Wash my car for free?
August 29, 2007 1:50 AM   Subscribe

Today I washed my car at one of those touch less car washes that you just drop money into and drive in. This particular one was a Laserwash There was a maintenance man in one of the bays with a company truck. I watched him point a remote control at the exit of the wash and initiate a car wash two different times for testing purposes, I assume. My question is, if I had the code and it was an IR remote is it possible to program a universal remote to send that code and activate the carwash in the same manner? Searching Google for Laserwash codes didn't help me much.
posted by tradeer33 to Technology (16 answers total)
A normal universal IR remote would not have the proper code sequences programmed in. Your typical $20 universal remote has a few hundred brands of TVs etc pre-programmed in. That short 4 number code only access a set of IR codes stored in the ROM of the device.

Any programmable one would be capable of being programmed to produce the correct codes. A learning remote probably would be able to learn the commands if you had the original remote. But then using one would be stealing...
posted by jeblis at 2:41 AM on August 29, 2007

If I was setting the system up a special remote wouldn't be enough (it would just be for convenience) you'd need to put the carwash into a service mode either with a key on the controller or possibly an inaccessible to the public switch.
posted by Mitheral at 3:40 AM on August 29, 2007

My experience with car washes (but not the laser wash line) is that even the high-tech ones are low-tech. So, a maintenance override would probably be jumpered in with the signal from the coinbox to work in regular, not a special maintenance mode - the (old-school) thinking is, you want to test the thing in as close to the operating mode as possible, right?

As to the feasibility of stealing the codes or using a universal remote, there's probably a code he had to manually punch in.
posted by notsnot at 4:13 AM on August 29, 2007

Aw, c'mon, people. I think it's a theoretically interesting question—and if we were in fact to expose here how to program a remote to use carwashes for free (unlikely, it seems), it would ultimately get around the Internet and they'd be forced to change their maintenance standards...and who's to say that being forced to improve their security would be a bad thing? Perhaps it would be an additional cost that might burden the industry, if carwash owners weren't people of great means...but we can't assume they are or aren't well-off, overall, and it may be the case that they're making enough money that the burden of upgrading their equipment would be easily bearable.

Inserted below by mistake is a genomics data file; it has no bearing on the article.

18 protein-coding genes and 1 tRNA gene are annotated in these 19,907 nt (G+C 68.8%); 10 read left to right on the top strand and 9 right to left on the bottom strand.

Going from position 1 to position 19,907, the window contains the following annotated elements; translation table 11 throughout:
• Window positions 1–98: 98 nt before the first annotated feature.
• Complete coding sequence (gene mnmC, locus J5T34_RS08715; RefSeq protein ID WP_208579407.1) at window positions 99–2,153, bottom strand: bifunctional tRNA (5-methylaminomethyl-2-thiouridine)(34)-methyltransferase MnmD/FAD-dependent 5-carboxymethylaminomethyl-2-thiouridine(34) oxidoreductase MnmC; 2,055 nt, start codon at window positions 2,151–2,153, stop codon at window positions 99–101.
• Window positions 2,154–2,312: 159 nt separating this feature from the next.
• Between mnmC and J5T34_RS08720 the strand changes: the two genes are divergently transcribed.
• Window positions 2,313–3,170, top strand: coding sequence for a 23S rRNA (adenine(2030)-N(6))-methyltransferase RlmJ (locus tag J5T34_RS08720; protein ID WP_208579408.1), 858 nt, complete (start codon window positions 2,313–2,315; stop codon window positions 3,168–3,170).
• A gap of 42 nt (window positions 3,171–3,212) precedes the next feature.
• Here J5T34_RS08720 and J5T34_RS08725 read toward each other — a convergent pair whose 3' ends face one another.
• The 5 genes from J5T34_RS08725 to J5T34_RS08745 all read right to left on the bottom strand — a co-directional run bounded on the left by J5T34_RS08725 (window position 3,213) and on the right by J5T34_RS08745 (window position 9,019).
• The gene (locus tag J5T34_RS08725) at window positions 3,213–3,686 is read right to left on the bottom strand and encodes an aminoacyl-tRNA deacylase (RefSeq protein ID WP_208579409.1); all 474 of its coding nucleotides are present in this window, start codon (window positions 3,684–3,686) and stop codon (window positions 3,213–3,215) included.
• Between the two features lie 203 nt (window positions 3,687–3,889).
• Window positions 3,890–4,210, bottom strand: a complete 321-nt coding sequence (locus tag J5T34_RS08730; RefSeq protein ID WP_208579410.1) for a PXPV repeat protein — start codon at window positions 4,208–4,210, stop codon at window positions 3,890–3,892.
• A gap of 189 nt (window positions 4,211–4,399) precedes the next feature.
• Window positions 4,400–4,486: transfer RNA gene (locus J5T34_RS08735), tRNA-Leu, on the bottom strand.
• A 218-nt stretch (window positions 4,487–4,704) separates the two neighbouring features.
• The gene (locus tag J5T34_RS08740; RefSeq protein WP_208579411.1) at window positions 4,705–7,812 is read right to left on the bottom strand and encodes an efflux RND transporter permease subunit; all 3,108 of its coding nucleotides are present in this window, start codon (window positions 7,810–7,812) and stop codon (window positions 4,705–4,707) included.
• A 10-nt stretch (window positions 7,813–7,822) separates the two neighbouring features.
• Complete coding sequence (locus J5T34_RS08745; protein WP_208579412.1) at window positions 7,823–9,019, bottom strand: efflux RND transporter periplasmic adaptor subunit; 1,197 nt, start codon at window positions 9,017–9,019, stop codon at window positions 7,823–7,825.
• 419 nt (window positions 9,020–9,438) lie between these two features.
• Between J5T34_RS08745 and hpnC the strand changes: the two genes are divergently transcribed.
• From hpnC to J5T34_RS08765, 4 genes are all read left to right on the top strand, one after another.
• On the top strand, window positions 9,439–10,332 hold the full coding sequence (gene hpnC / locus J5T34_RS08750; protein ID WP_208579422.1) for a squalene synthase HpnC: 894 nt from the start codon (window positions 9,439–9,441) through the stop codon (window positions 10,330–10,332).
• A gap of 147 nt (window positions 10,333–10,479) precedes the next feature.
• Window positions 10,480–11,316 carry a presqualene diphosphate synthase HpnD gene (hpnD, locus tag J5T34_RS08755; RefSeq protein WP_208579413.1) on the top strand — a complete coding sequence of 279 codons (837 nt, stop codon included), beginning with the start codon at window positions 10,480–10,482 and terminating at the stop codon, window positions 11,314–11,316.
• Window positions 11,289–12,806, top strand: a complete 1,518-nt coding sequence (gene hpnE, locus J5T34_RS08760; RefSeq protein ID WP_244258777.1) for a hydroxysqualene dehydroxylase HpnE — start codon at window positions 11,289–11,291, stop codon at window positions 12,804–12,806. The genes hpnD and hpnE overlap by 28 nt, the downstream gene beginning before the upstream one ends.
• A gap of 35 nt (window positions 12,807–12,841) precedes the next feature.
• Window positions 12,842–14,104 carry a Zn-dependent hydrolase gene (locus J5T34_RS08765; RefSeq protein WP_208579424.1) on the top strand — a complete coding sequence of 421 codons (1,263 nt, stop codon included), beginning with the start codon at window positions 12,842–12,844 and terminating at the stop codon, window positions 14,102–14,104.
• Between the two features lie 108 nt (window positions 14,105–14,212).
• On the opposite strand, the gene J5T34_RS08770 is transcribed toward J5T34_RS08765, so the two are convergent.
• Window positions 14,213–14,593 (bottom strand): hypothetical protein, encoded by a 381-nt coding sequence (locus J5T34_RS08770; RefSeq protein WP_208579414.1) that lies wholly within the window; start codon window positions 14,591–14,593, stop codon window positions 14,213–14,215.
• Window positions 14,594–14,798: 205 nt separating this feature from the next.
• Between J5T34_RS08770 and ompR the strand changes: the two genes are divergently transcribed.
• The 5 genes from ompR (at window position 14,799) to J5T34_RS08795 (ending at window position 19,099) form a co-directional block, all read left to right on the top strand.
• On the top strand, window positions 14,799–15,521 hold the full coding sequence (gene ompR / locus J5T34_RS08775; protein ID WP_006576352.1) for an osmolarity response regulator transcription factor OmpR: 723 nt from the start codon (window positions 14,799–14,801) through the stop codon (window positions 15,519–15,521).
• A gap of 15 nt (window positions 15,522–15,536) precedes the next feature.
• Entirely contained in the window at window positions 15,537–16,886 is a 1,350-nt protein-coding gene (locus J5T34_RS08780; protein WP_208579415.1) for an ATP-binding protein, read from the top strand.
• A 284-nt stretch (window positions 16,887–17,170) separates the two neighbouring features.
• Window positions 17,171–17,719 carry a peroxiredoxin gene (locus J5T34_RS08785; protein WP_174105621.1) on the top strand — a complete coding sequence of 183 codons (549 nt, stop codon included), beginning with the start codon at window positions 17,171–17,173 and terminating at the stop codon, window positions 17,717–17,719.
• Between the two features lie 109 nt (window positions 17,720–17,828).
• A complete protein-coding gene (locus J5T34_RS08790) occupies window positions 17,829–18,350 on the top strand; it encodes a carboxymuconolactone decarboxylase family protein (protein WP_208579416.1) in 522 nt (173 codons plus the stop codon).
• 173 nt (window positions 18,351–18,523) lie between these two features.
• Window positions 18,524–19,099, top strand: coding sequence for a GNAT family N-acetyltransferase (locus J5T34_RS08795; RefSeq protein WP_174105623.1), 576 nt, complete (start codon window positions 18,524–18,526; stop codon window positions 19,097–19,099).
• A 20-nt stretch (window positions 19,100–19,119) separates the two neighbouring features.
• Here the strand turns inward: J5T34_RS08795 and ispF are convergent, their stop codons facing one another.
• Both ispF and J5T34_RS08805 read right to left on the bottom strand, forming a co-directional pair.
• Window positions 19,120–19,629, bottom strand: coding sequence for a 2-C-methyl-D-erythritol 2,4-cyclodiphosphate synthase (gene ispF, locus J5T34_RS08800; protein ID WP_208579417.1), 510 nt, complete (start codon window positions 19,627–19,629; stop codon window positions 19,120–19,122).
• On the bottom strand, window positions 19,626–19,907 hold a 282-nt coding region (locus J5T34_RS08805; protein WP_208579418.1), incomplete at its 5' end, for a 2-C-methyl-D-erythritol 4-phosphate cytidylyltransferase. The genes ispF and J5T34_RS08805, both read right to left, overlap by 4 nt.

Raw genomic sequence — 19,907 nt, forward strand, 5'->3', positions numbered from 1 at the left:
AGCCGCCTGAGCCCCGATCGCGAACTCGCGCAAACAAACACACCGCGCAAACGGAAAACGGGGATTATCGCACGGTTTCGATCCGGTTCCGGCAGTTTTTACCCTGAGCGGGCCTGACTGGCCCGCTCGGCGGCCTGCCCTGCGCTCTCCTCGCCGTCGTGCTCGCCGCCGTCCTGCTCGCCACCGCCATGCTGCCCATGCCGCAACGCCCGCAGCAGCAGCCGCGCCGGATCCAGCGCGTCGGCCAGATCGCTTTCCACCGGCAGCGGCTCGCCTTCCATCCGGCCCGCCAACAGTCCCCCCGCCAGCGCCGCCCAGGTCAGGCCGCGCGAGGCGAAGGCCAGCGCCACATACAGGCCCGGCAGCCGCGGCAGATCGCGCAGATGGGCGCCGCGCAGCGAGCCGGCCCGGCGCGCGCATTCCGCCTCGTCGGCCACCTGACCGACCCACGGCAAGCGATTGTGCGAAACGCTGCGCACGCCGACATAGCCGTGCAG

In any case, if they're all using these remotes, someone was bound to notice at some point. People are innately drawn to hack or otherwise be curious about and try to figure out things like this, I think.
posted by limeonaire at 5:18 AM on August 29, 2007

(Oh, and consider this: The carwash industry consists of these companies (and some individual owners) who set up concrete shacks, essentially, where you pay $5 for $1 worth of water and soap and the electricity to run their machine once through. That's an estimate, cost-wise, but I bet it's not far off.)
posted by limeonaire at 5:20 AM on August 29, 2007

Mod note: a few comments removed - if you truly think this is a "help me steal car washes" question, you can take it to metatalk
posted by jessamyn (staff) at 6:04 AM on August 29, 2007 [1 favorite]

The answer to your question is yes, it is possible.
posted by poppo at 6:18 AM on August 29, 2007

Most likely a standard universal remote wouldn't do it.

If you're thinking about this as a hobby, consider this: if I were writing the software to run it, I'd sure as heck put in auditing code so that the owners could track how many paid washes and total cycles were going on. This would tell me if my maintenance person was, say, collecting the money himself and letting people through on a test wash.

Stealing washes would certainly show up and are pretty easy to trap, once identified.
posted by plinth at 6:24 AM on August 29, 2007

If I were going to design a car-wash system I wouldn't go through the time and effort of creating a perfectly hack-free system that required super-special transmitters and IR diodes to work.

I'd create something that was just good enough that most people wouldn't figure it out and move on to the next project.

I bet you could use a programmable remote control where you have to point it at another control and then press the button that you want to clone. The kind that has all of the code pre-programmed (probably) wouldn't work.